Markforged acquires Digital Metal

Markforged, which has developed several 3D printing systems, is set to acquire Digital Metal, which has developed a binder jetting additive manufacturing platform that’s suitable for producing small intricate metal parts with an excellent surface finish and repeatable accuracy.

Markforged is planning to relocate its headquarters to Waltham, Massachusetts, USA to cope with its expansion.

Digital Metal was originally set up in 2003 as a wholly-owned subsidiary by the Swedish company Höganäs, which is a leading metal powder producer. Höganäs is planning to expand further within the metal powder side of additive manufacturing and will use the money from this sale to invest and acquire other companies in that area. Ultimately Höganäs’ ambition is to become the first producer of green metal powder.

Fredrik Emilson, CEO of Höganäs, commented: “Höganäs has built a world-leading AM technology company within binder jetting and we are pleased to see that Digital Metal now will become a fully owned subsidiary of Markforged. This is a company well equipped to continue the development of Digital Metal and their quest to set a new benchmark in 3D metal printing.”

Markforged will pay Höganäs approximately $32 million in cash as well as around 4.1 million shares of Markforged common stock plus a further sum of roughly $1.5 million in cash to settle certain intercompany balances, subject to certain adjustments. The deal is expected to close during the third quarter of 2022, subject to the usual conditions.

Markforged started off by developing an interesting range of 3D printers using plastic filament but combined with carbon fibre for added strength. From here, the company developed a manufacturing platform, complete with printers plus production and ordering software, that it collectively calls the Digital Forge, that aimed to help customers migrate parts from conventional to additive manufacturing. 

The company was originally founded in 2013 by Greg Mark and David Benheim, both of whom have recently left the company. Markforged is currently headed by president and CEO Shai Terem, who previously led Kornit Digital’s American operation. 

Terem explained: “With the Digital Metal acquisition, Markforged is advancing our vision for distributed manufacturing by enabling the reliable, high volume production of precise metal parts at the point of need. Infusing Digital Metal’s solution into The Digital Forge platform allows us to address new applications in the medical, automotive, luxury goods and other industries.” 

He added: “The Digital Metal team has created a robust and scalable solution that complements our existing technologies. I look forward to welcoming their talented people to Markforged.”

Markforged also recently acquired Teton Simulation Software, which developed SmartSlice technology. This integrates with slicer programs and replaces the typical print-break-repeat prototyping cycle which speeds up development and reduces the time and cost of production-quality parts. Markforged will integrate this with its own Eiger 3D software as a subscription add-on. The idea is that it will help customers take the guesswork out of configuring slicing parameters for end-use requirements, knowing they can estimate part performance, saving both the time and waste that physical testing involves.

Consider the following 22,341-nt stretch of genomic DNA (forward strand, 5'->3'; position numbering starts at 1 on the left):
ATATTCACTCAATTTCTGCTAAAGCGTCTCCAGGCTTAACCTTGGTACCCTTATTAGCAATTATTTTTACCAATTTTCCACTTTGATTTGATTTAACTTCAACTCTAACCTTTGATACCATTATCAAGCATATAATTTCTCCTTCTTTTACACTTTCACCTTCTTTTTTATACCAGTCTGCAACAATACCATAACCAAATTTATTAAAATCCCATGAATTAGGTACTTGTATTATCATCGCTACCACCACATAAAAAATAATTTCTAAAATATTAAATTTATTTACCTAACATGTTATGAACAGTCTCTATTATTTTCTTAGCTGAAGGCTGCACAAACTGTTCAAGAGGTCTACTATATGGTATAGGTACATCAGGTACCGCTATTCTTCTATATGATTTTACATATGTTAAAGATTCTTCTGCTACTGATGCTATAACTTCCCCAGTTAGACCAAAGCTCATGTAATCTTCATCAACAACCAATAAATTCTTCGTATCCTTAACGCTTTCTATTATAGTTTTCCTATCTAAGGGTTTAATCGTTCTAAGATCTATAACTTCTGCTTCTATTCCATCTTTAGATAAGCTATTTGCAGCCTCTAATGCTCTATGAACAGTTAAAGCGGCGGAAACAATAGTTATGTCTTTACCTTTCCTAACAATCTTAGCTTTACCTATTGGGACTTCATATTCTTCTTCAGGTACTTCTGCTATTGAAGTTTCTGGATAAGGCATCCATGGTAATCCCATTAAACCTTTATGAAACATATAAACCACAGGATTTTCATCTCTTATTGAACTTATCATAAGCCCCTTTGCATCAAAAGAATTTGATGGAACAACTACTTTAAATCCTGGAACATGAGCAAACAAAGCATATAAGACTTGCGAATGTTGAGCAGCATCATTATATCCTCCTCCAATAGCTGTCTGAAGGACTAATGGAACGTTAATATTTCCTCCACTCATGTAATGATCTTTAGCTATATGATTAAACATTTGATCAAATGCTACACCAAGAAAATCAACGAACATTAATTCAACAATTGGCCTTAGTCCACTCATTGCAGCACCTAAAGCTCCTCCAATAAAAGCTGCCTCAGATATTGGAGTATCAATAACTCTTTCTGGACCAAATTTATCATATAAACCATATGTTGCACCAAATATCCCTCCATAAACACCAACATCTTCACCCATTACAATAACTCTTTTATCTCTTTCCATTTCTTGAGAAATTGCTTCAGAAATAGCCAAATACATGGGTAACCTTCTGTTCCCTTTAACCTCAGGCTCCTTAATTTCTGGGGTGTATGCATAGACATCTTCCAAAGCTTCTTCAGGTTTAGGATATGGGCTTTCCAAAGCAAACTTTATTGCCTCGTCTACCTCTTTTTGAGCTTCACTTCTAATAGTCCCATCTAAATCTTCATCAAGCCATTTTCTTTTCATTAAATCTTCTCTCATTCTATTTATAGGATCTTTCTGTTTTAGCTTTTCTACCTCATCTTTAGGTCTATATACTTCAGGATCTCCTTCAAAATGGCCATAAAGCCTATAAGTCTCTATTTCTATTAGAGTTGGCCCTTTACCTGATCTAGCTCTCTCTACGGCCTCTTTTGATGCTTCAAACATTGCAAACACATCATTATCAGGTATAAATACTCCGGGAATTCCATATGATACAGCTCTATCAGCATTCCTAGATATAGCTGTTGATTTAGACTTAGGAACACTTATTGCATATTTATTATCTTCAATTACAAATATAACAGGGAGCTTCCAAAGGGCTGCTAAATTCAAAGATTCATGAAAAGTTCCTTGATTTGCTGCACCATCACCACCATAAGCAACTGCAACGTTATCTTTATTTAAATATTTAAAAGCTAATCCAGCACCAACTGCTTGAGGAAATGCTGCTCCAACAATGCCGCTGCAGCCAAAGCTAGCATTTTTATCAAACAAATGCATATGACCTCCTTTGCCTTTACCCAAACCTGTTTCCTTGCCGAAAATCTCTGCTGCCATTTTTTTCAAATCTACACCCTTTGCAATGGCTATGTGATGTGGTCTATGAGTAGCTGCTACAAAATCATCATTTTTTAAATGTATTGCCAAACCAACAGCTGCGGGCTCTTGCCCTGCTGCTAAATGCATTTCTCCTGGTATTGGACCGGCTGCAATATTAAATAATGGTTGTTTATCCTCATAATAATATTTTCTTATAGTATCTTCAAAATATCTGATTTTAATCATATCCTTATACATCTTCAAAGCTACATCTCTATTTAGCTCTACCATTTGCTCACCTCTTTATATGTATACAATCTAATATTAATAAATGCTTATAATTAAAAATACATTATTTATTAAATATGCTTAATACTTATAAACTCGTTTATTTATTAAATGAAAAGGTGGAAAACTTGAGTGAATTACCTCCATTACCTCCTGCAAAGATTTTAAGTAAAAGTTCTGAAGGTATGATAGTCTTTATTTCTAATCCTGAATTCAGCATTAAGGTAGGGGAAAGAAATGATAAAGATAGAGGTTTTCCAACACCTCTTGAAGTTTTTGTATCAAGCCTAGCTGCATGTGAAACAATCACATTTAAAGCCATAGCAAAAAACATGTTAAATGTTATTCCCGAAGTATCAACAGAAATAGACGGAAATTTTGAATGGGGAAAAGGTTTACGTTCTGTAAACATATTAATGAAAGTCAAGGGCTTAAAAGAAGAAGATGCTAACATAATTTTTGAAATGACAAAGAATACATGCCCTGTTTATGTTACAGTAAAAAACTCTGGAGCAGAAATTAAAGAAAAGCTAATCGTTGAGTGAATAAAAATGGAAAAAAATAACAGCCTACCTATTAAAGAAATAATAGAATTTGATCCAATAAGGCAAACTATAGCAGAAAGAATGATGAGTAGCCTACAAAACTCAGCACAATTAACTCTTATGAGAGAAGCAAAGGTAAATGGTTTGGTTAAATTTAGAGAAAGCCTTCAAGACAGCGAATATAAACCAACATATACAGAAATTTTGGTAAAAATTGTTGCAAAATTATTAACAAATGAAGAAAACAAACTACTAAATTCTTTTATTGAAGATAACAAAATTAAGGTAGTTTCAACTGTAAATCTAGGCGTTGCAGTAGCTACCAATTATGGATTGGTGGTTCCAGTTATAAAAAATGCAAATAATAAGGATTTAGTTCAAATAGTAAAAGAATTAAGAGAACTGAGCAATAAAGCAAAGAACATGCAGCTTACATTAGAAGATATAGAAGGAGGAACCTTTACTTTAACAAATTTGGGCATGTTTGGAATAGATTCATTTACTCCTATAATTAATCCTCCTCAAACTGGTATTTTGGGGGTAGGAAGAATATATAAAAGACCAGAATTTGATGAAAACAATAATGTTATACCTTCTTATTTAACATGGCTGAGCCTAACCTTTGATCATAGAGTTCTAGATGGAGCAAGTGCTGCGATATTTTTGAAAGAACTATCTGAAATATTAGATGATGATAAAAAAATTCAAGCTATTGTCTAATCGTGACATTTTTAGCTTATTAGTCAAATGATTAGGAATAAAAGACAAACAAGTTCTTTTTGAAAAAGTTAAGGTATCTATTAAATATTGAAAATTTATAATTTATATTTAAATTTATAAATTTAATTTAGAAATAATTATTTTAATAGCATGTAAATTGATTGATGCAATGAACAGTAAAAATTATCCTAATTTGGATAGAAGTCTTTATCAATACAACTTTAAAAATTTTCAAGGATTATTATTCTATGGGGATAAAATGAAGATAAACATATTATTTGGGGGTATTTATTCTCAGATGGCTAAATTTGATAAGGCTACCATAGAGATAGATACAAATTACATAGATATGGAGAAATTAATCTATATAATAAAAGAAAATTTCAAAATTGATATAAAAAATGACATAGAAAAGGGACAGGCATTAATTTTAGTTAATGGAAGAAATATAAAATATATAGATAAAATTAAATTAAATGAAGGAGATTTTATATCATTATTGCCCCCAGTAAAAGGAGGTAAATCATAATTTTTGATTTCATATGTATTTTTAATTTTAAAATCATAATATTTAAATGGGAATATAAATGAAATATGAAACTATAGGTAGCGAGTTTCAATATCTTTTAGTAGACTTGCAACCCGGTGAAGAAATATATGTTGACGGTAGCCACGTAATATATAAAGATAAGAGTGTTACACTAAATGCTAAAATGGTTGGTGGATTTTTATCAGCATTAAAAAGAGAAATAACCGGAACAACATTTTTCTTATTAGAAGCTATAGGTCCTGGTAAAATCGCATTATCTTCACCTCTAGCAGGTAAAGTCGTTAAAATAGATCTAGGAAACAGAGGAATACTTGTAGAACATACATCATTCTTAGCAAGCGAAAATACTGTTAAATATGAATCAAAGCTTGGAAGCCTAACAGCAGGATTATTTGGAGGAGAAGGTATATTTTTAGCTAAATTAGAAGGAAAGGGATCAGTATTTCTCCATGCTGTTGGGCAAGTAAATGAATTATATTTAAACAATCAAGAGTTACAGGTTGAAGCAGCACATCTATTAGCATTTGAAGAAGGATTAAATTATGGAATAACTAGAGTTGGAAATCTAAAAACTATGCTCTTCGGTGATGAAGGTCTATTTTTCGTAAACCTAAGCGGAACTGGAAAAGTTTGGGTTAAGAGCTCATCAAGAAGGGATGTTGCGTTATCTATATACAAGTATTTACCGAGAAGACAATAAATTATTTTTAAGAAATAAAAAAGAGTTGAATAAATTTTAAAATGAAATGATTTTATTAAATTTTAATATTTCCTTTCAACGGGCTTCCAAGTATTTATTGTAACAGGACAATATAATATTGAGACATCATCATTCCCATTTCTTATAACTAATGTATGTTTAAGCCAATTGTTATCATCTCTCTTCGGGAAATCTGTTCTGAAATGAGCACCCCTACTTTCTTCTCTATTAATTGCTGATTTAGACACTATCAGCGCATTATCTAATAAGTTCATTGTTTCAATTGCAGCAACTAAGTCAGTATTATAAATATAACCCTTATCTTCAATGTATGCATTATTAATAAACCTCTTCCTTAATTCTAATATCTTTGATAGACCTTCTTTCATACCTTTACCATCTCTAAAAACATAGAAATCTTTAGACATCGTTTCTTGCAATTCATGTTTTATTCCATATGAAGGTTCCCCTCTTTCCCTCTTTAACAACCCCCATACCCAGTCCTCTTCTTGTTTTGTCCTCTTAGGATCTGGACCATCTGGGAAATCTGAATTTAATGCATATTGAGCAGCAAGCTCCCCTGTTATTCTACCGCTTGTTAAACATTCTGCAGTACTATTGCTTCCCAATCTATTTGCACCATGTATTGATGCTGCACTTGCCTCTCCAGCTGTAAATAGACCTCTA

Terem commented at the time: “Software is the core of Markforged’s solution and our competitive edge. The acquisition of Teton Simulation advances our industry leadership in using software to increase process automation and offers our customers an easy way to validate their parts on the same platform they use to print them. Adding this functionality enables our customers to utilize The Digital Forge deeper into their manufacturing operations.”

Markforged’s latest full year results for the year ending 31 December 2021 show revenue of $91.2 million, up from $71.9 million in 2020, with gross profit of $52.9 million, up from $41.9 million the previous year. However, this translated into a net loss from operations of $61 million, down from a net loss of $17.7 million in 2020. After adjustments for EBITDA, the loss was $38.7 million, compared with $13.4 million the year before.

Terem commented: “This has been a tremendous growth year for Markforged. We executed on the plan we shared a year ago and beat our targets for 2021, making Markforged one of the fastest organically growing additive manufacturing companies, with industry-leading gross margins.”

He added: “Thanks to the hard work of our team, we exceeded growth targets for both the fourth quarter and full fiscal year. We saw a 27% organic growth rate in 2021, as the Digital Forge continued to solve manufacturing challenges for customers around the world. Our closely integrated hardware, software and materials are designed to allow our customers to overcome ongoing global supply chain constraints by printing industrial-strength parts for critical applications directly at the point-of-need.” Markforged is predicting revenue of $114 – 123 million for this year.

Earlier this year Markforged announced plans to relocate its headquarters to Waltham, Massachusetts in the US to cope with its expansion. The new building space for up to 500 staff. Terem explained: “I am most excited about bringing our corporate, commercial, and engineering teams together under one roof to fuel collaboration and innovation. Working as one team is the most important value of our culture and our success, and this new space will empower our employees to work side by side to fulfill our mission to reinvent manufacturing.”

At the same time, the company is also planning to nearly double the size of its filament manufacturing facility in Billerica, Massachusetts by the end of next year. You can find more details from markforged.com, digitalmetal.tech and hoganas.com.


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